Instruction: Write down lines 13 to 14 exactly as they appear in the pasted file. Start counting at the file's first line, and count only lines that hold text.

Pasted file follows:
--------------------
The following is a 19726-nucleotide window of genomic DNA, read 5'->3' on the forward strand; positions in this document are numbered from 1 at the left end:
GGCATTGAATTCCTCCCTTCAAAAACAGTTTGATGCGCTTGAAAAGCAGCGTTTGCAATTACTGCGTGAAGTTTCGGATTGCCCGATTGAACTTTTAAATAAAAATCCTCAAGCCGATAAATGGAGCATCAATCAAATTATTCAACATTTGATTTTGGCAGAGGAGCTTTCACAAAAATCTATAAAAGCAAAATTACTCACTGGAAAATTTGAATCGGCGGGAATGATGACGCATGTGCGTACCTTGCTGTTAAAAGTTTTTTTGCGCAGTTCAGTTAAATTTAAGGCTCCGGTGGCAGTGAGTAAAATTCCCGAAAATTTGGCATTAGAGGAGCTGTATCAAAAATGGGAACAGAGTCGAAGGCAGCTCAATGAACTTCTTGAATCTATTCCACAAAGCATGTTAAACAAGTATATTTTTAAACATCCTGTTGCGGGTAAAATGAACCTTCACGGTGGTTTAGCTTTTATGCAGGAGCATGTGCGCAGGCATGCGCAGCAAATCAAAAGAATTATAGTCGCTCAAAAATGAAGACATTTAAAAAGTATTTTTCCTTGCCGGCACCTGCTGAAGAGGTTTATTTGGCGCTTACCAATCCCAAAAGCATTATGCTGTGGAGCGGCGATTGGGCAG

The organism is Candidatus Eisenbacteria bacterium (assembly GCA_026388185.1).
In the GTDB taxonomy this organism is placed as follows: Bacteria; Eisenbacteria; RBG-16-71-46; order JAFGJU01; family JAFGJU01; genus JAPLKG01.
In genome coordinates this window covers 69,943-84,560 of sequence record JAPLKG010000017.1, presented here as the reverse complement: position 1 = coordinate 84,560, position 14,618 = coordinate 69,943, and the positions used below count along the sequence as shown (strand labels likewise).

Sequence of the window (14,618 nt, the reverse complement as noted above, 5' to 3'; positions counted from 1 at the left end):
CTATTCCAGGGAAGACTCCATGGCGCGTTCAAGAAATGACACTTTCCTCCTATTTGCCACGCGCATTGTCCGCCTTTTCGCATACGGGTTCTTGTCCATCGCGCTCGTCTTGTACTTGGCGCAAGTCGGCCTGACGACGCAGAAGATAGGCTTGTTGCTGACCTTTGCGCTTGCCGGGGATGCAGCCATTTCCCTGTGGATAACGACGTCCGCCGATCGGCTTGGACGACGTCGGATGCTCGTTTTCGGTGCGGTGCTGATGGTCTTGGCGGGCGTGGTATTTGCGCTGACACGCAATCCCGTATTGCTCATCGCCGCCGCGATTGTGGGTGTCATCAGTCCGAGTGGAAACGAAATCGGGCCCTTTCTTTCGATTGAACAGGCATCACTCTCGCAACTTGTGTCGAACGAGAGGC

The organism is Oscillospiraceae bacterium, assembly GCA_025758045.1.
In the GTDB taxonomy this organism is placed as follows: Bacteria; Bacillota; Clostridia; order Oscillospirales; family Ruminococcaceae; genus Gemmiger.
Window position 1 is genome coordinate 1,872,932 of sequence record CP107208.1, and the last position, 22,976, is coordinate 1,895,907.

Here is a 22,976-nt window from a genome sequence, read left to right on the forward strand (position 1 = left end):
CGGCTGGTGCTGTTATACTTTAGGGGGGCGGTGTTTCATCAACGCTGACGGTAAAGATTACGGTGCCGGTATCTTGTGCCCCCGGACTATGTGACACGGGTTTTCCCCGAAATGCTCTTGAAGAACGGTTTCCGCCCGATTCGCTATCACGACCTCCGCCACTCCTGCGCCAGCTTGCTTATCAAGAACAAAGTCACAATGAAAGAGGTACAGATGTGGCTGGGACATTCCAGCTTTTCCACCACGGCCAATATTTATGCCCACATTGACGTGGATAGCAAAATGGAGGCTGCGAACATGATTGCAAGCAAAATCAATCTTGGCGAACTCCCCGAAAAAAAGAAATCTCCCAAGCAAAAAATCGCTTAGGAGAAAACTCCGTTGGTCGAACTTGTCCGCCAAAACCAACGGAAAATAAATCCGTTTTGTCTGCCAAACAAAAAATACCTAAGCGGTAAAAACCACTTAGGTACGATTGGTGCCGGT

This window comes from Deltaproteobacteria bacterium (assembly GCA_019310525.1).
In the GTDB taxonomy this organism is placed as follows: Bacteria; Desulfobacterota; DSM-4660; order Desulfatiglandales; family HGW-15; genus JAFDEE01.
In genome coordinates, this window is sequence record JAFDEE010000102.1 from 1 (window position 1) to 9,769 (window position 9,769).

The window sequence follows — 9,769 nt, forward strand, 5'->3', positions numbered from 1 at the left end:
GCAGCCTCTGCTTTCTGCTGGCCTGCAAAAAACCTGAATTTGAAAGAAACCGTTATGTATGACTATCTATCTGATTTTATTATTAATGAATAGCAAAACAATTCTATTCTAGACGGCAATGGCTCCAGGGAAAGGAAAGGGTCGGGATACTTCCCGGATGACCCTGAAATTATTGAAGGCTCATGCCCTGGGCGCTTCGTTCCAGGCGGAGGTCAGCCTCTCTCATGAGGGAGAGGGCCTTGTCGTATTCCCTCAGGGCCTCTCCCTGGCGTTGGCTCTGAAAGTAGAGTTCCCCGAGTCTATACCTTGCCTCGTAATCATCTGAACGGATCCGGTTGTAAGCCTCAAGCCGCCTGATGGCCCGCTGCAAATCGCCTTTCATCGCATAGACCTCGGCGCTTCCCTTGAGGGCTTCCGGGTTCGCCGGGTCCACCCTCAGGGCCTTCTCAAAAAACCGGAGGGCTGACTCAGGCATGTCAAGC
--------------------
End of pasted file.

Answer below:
This window comes from Deltaproteobacteria bacterium (assembly GCA_019310525.1).
In the GTDB taxonomy this organism is placed as follows: Bacteria; Desulfobacterota; DSM-4660; order Desulfatiglandales; family HGW-15; genus JAFDEE01.